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Antofagasta, Chile

The presence of the arsenic oxidation, reduction, and extrusion genes arsC, arrA, aioA, and acr3 was explored in a range of natural environments in northern Chile, with arsenic concentrations spanning six orders of magnitude. A combination of primers from the literature and newly designed primers were used to explore the presence of the arsC gene, coding for the reduction of As (V) to As (III) in one of the most common detoxification mechanisms. Enterobacterial related arsC genes appeared only in the environments with the lowest As concentration, while Firmicutes-like genes were present throughout the range of As concentrations. The arrA gene, involved in anaerobic respiration using As (V) as electron acceptor, was found in all the systems studied. The As (III) oxidation gene aioA and the As (III) transport gene acr3 were tracked with two primer sets each and they were also found to be spread through the As concentration gradient. Sediment samples had a higher number of arsenic related genes than water samples. Considering the results of the bacterial community composition available for these samples, the higher microbial phylogenetic diversity of microbes inhabiting the sediments may explain the increased number of genetic resources found to cope with arsenic. Overall, the environmental distribution of arsenic related genes suggests that the occurrence of different ArsC families provides different degrees of protection against arsenic as previously described in laboratory strains, and that the glutaredoxin (Grx)-linked arsenate reductases related to Enterobacteria do not confer enough arsenic resistance to live above certain levels of As concentrations.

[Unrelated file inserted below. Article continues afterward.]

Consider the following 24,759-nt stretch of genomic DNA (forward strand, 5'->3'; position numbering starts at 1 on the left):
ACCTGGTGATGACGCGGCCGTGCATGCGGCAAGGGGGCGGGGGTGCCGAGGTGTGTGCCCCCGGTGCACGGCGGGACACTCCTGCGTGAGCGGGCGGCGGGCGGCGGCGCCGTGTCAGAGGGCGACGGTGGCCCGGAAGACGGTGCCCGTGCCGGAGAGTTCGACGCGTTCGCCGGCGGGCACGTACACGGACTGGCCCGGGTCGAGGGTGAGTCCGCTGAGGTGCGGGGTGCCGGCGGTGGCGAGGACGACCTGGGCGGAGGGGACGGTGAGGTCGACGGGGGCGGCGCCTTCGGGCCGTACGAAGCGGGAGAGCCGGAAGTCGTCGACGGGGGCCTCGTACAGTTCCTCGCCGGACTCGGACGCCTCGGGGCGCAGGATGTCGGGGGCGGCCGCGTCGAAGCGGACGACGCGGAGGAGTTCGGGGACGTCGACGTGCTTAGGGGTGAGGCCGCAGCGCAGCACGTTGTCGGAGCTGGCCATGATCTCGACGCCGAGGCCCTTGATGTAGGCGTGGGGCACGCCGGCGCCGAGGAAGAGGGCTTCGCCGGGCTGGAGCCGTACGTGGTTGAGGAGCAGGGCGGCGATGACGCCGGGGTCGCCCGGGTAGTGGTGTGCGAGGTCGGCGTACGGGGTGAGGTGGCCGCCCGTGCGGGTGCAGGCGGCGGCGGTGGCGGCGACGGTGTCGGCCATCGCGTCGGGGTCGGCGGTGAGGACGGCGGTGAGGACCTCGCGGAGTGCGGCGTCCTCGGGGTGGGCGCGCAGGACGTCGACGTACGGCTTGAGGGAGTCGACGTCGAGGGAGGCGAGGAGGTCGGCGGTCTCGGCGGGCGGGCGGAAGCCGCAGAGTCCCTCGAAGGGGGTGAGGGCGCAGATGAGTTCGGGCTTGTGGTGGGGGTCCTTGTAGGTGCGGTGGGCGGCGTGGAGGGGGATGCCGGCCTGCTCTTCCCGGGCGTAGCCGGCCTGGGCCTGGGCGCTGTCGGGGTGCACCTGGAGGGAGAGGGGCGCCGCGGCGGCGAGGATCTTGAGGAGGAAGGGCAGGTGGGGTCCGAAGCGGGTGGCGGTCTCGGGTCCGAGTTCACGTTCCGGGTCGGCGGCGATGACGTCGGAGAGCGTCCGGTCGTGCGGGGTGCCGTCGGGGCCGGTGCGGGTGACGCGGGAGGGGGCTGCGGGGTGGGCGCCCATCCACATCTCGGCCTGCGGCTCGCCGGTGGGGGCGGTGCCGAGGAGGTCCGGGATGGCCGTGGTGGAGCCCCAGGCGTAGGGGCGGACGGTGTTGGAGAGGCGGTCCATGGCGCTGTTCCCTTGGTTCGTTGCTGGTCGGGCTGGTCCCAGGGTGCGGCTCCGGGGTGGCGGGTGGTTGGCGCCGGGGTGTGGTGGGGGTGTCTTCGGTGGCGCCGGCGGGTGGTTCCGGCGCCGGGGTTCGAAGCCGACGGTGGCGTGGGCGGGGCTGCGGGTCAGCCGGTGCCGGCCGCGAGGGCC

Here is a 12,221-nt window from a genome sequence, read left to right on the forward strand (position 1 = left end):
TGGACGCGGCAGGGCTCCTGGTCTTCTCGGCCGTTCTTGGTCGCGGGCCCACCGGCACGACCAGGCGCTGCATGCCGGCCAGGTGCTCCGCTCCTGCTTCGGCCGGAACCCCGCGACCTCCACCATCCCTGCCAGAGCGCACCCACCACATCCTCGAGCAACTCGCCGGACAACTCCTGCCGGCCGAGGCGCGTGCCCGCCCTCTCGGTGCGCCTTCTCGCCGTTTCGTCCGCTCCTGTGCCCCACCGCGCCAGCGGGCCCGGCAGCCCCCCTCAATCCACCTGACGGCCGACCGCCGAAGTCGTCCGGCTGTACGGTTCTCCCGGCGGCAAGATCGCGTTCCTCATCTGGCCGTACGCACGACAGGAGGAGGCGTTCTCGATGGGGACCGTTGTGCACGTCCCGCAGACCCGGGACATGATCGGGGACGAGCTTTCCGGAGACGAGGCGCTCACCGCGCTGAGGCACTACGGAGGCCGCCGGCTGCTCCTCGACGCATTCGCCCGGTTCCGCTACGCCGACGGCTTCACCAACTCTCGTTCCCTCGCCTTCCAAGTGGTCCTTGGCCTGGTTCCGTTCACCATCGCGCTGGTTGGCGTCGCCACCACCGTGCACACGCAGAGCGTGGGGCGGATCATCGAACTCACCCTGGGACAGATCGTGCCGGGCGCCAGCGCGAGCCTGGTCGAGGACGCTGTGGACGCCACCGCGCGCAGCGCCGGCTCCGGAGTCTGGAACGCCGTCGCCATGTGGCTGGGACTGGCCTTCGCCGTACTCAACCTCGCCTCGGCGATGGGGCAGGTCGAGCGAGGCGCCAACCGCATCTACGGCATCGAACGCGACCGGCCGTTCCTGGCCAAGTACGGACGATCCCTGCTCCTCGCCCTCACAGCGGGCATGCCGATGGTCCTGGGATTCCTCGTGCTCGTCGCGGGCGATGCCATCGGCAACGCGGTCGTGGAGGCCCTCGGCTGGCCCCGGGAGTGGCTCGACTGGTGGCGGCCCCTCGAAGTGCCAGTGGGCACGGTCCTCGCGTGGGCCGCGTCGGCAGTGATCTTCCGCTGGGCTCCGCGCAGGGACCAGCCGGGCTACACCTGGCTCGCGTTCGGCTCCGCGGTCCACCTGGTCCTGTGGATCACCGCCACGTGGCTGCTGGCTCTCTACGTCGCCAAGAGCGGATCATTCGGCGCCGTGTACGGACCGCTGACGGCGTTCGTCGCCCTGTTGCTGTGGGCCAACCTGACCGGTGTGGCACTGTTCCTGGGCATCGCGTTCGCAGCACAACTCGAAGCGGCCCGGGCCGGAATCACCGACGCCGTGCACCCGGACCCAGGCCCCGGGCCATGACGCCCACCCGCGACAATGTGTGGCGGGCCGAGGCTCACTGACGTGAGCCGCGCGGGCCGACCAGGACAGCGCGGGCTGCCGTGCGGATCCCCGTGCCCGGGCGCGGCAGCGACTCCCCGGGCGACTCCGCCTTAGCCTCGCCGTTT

Bernal G.,Catolica del Norte University
International Journal of Biological Markers | Year: 2012

Colorectal cancer is one of the most common forms of cancer worldwide. Early detection would allow patients to be treated surgically and halt the progression of the disease; however, the current methods of early detection are invasive (colonoscopy and sigmoidoscopy) or have low sensitivity (fecal occult blood test). The altered expression of genes in stool samples of patients with colorectal cancer can be determined by RT-PCR. This is a noninvasive and highly sensitive technique for colorectal cancer screening. According to information gathered in this review and our own experience, the use of fecal RNA to determine early alterations in gene expression due to malignancy appears to be a promising alternative to the current detection methods and owing to its low cost could be implemented in public health services. © 2012 Wichtig Editore.

Velazquez Abad L.,Catolica del Norte University
Annals of Physics | Year: 2012